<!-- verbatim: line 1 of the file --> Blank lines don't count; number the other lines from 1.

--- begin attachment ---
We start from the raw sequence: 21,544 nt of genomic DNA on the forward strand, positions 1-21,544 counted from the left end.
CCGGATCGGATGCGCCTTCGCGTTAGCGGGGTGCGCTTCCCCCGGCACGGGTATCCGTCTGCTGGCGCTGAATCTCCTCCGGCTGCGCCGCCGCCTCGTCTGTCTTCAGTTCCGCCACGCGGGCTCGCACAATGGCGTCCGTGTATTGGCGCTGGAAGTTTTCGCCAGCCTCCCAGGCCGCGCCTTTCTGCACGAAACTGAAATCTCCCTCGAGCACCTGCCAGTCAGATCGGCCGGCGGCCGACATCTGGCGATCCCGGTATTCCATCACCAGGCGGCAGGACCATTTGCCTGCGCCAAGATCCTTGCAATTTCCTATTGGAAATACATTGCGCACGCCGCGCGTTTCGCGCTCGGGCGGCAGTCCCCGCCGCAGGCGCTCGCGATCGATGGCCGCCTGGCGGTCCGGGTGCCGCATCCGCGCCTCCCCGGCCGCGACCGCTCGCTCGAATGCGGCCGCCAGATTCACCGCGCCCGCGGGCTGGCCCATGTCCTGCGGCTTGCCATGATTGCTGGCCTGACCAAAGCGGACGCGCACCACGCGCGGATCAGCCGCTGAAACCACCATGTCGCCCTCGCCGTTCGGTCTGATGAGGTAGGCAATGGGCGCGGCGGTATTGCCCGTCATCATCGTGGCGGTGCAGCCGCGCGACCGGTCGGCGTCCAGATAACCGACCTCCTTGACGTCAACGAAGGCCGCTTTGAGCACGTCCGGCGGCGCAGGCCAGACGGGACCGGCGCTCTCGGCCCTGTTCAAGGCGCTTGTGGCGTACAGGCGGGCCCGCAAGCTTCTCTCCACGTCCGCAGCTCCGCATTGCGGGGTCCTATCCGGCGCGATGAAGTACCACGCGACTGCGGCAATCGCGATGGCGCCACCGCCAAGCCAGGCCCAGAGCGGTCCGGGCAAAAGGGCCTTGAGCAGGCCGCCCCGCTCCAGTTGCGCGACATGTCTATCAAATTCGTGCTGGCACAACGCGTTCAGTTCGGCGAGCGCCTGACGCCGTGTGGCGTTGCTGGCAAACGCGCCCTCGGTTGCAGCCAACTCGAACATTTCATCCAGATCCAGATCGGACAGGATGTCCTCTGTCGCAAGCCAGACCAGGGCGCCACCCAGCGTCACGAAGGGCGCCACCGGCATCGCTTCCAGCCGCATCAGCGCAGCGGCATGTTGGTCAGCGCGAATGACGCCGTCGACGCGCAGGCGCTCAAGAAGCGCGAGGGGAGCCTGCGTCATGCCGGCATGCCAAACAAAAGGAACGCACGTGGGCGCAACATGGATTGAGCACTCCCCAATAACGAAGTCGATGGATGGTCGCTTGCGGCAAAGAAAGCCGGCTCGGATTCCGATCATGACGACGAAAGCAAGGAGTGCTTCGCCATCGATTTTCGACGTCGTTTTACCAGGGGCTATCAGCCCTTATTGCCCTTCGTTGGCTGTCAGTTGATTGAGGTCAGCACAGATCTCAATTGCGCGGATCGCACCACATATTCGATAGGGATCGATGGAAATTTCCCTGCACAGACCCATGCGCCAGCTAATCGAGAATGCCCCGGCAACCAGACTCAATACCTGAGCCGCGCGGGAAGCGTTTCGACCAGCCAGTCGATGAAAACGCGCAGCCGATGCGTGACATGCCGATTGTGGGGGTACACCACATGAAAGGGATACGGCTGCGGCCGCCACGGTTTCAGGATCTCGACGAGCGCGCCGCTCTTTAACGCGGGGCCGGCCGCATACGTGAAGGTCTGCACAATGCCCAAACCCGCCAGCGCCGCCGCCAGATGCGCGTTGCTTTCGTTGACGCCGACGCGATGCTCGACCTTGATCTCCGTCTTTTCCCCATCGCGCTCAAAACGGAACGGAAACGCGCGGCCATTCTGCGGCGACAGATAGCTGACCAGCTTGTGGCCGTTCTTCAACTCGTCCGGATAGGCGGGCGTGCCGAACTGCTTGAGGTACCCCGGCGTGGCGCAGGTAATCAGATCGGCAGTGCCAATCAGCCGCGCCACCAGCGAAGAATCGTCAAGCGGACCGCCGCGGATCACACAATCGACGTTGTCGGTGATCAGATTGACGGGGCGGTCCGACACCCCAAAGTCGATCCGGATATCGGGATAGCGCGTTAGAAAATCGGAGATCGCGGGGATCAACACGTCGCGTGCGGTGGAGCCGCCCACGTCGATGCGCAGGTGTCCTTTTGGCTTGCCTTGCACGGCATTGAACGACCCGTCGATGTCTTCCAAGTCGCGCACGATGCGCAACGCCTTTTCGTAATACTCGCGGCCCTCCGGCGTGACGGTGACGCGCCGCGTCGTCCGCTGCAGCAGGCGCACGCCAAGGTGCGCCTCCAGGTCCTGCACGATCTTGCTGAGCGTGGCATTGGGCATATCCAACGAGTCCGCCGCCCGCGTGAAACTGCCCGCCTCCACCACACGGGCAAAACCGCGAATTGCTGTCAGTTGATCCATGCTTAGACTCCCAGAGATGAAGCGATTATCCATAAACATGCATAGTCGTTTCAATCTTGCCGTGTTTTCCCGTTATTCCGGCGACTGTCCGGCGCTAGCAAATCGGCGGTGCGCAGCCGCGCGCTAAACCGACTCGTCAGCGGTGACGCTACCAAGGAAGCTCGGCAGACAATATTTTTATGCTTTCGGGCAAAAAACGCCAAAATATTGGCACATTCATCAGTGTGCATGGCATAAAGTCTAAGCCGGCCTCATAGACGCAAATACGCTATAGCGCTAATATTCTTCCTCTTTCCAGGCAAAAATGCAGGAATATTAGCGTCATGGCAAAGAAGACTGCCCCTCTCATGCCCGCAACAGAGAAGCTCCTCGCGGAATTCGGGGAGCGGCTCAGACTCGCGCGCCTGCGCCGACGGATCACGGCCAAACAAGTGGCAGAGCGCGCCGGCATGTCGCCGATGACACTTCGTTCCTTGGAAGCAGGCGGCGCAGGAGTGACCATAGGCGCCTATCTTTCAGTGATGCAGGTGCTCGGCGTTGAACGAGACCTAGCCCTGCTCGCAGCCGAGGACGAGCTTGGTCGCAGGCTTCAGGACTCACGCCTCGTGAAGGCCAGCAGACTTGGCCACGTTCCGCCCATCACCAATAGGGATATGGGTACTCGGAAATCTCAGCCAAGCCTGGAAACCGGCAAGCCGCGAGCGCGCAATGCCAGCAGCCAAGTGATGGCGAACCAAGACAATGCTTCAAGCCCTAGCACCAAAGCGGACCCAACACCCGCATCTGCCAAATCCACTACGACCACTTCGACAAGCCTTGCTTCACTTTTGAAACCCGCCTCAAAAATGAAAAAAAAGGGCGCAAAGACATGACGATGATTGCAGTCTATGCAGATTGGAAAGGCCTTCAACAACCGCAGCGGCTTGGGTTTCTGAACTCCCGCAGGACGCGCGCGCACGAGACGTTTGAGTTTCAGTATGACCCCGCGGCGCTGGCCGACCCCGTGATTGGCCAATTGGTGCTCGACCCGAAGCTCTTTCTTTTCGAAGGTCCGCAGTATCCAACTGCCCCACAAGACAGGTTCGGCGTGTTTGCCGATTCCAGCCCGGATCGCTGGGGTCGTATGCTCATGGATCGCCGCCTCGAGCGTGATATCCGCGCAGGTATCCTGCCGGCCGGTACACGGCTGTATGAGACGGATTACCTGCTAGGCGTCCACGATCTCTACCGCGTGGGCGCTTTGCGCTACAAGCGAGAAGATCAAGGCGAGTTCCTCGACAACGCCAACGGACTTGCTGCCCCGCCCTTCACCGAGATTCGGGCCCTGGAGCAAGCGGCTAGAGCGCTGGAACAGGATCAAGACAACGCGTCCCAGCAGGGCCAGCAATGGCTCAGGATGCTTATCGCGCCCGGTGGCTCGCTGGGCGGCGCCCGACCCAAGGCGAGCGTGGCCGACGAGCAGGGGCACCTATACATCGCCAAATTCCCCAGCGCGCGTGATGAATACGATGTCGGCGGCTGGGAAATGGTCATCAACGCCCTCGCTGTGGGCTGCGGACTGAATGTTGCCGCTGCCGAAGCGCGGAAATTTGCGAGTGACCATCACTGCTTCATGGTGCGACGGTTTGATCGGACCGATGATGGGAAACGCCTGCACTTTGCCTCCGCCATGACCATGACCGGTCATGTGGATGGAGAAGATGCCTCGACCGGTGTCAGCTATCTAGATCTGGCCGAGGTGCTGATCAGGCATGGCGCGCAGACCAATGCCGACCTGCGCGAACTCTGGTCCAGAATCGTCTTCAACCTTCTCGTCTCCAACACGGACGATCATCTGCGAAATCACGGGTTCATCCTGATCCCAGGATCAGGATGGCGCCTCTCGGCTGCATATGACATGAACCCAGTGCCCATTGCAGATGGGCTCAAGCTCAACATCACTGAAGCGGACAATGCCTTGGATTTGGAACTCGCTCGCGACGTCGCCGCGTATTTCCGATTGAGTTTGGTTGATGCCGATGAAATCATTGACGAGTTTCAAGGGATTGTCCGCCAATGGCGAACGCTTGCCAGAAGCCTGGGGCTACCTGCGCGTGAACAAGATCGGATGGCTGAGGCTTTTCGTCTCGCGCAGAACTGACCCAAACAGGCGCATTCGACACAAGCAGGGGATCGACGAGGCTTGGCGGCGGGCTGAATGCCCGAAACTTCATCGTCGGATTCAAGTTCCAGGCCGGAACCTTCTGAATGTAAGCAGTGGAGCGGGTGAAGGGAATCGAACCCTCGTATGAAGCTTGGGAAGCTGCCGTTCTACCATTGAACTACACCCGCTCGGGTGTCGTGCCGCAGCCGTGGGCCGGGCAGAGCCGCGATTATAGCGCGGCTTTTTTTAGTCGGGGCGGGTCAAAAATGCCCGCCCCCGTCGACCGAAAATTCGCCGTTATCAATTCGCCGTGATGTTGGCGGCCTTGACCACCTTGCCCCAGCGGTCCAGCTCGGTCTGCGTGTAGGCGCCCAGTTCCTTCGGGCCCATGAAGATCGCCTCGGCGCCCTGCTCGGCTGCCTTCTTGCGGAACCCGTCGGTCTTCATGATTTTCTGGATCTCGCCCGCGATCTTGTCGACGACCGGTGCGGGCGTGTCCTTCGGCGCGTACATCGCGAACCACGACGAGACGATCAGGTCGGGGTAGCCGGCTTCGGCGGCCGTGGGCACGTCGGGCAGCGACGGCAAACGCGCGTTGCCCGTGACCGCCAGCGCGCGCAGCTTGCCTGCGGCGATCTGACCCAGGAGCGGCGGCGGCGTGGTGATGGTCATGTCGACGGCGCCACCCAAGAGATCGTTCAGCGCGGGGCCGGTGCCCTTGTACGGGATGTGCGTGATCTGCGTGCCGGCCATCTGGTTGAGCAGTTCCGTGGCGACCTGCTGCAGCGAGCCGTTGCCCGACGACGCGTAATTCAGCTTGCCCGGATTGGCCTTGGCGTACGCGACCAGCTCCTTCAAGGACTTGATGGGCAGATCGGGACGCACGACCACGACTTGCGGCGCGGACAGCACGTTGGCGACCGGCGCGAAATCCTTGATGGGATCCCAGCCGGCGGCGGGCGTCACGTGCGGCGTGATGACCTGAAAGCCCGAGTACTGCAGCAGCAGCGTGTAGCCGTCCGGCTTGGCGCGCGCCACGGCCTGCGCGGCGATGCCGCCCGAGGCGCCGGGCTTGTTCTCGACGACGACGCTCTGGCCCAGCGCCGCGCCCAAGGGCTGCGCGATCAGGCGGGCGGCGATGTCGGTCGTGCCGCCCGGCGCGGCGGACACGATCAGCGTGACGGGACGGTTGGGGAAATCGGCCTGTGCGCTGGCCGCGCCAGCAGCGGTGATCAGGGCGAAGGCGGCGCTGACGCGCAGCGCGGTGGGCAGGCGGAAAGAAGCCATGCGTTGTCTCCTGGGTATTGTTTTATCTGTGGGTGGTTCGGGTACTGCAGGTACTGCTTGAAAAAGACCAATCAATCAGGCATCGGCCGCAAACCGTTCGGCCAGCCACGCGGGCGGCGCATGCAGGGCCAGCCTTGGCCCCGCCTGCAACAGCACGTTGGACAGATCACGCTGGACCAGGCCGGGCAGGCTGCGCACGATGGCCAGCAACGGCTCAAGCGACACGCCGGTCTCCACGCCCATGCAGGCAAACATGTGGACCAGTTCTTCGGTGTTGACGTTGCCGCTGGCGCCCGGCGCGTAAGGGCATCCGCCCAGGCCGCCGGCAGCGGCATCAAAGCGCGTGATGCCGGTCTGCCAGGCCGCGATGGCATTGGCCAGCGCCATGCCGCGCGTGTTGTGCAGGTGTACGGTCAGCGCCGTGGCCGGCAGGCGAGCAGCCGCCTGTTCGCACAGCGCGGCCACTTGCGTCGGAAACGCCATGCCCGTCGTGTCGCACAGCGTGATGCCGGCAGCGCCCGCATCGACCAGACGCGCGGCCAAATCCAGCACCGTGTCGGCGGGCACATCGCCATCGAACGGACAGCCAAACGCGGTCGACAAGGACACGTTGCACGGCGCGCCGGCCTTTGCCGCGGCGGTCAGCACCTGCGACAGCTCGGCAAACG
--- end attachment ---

We start from the raw sequence: 21,544 nt of genomic DNA on the forward strand, positions 1-21,544 counted from the left end.